The presentation is still wonderfully sublime, and feels ripped right off the pages of a graphic novel. The characters come from the pen of Joe Madueira and look great, while the enemies manage to come across as something different and new. The Mind Golem looks a cross between a tree and a degenerate and mutated Goron from Nintendo, and it is easy to fall in love with the uniqueness found in the world of Darksiders.
It seems the design has been inspired by animal and plant life - as we've already seen the giant cricket from the last preview build, and in this demo a new monster that resembles a turtle made out of bone makes an appearance. It sends smaller enemies our way, and keeps us in line with a stomping attack. In the end it is this ability combined with temporal bombs that proves his undoing.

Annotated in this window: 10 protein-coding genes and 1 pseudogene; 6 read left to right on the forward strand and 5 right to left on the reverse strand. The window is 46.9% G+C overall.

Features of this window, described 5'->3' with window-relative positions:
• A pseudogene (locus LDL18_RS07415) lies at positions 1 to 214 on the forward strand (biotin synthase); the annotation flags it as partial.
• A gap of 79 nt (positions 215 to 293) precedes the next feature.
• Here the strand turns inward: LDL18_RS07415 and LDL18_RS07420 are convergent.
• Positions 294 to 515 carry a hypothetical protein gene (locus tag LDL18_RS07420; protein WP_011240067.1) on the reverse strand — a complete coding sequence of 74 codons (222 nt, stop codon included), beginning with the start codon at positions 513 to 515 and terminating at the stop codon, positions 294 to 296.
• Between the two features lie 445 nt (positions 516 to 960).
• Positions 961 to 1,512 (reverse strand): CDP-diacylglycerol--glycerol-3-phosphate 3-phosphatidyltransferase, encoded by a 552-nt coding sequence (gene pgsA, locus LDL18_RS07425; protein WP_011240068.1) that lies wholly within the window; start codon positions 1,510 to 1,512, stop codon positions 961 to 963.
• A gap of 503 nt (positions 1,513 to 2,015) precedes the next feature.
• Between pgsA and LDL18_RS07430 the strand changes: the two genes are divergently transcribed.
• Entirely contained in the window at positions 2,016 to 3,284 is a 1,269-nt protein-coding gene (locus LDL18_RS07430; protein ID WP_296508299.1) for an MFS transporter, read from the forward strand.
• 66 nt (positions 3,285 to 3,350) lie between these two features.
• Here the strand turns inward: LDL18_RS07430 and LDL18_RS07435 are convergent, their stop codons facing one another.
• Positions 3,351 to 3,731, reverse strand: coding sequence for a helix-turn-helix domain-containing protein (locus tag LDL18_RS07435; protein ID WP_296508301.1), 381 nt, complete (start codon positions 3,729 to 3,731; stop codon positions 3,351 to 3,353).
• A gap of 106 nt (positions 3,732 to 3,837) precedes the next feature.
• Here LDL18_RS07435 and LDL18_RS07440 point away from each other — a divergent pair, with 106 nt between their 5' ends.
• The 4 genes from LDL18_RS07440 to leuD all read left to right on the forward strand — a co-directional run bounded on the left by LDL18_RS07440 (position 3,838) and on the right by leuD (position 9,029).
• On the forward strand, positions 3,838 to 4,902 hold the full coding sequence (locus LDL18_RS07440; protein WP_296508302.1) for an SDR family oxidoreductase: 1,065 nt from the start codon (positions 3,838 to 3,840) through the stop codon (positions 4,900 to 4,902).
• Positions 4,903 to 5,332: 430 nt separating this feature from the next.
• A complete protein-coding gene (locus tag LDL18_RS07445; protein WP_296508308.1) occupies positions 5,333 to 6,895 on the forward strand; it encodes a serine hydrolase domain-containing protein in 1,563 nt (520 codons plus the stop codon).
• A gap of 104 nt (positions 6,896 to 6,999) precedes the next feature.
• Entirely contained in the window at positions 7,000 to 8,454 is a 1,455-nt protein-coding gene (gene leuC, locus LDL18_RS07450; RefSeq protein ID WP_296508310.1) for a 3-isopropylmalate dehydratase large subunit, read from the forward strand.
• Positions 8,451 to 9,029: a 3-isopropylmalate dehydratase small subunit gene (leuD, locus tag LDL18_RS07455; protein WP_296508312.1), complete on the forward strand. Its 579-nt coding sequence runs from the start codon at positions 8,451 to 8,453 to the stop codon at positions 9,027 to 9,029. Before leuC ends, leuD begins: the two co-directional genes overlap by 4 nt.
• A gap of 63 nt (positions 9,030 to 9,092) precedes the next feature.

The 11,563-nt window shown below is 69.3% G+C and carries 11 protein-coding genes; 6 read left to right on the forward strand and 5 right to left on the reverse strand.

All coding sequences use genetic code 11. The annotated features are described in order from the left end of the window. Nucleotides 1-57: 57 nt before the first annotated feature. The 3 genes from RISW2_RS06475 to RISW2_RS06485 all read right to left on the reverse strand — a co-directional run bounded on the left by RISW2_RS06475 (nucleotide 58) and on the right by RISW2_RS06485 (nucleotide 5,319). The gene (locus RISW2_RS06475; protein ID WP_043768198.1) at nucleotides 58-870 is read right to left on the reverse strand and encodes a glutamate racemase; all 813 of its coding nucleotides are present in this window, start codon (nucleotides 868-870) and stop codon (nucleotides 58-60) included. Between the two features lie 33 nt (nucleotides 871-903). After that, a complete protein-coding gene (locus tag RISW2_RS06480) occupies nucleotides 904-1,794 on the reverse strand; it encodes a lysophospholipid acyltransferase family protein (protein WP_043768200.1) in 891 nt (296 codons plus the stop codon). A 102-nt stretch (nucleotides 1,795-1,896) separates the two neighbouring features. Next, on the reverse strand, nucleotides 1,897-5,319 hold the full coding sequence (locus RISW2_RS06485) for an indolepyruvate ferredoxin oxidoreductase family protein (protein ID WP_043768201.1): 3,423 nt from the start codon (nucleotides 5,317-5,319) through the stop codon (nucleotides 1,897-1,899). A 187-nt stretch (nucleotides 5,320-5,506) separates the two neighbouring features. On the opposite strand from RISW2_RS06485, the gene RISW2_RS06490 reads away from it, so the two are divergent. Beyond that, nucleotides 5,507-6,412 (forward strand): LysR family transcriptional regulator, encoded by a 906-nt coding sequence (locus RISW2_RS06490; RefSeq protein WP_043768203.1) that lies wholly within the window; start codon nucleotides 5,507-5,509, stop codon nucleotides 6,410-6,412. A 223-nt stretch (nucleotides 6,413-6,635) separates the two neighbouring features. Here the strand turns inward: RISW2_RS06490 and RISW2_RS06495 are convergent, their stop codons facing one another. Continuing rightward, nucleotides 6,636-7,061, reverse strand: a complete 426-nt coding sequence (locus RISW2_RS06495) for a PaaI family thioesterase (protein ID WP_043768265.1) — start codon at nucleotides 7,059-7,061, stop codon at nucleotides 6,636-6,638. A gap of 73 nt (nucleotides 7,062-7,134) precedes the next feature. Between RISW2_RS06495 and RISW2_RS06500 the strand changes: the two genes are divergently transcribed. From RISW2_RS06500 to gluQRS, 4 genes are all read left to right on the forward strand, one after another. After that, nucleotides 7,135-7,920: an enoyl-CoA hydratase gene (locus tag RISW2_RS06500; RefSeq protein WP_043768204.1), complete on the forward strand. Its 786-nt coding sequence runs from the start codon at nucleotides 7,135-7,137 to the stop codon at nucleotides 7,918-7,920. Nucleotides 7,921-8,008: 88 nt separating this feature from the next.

A large beast without a doubt, but still only an intermediate size enemy compared to others found in the game. The ambition has been to create bosses that offer up unique gameplay, and that aren't susceptible to the usual attacks or tactics. At the end of the demo we were given a brief teaser of something immensely powerful, but we're going to have to wait to find out what it was. Needless to say, we're very excited about Darksiders II.
What we were treated to during the demo for the most part was an optional dungeon, to the side of the main story. The full game will feature a more open world, with more opportunities to explore off the beaten path, while the main story is estimated to take around twenty hours to complete. Compared to the previous game with its open and expansive dungeons this takes things one step further, and hopefully it will be a worthy successor to the surprise hit. Hopefully, the somewhat rough looking level design of the dungeon, was due to it not being part of the main story line, because apart from that Darksiders II impressed us.
- System:PC, PS3, Wii U, Xbox 360
- Developer:Vigil Games
- Offline players:1
- Age limit:From 16 years
- Release date:21 August 2012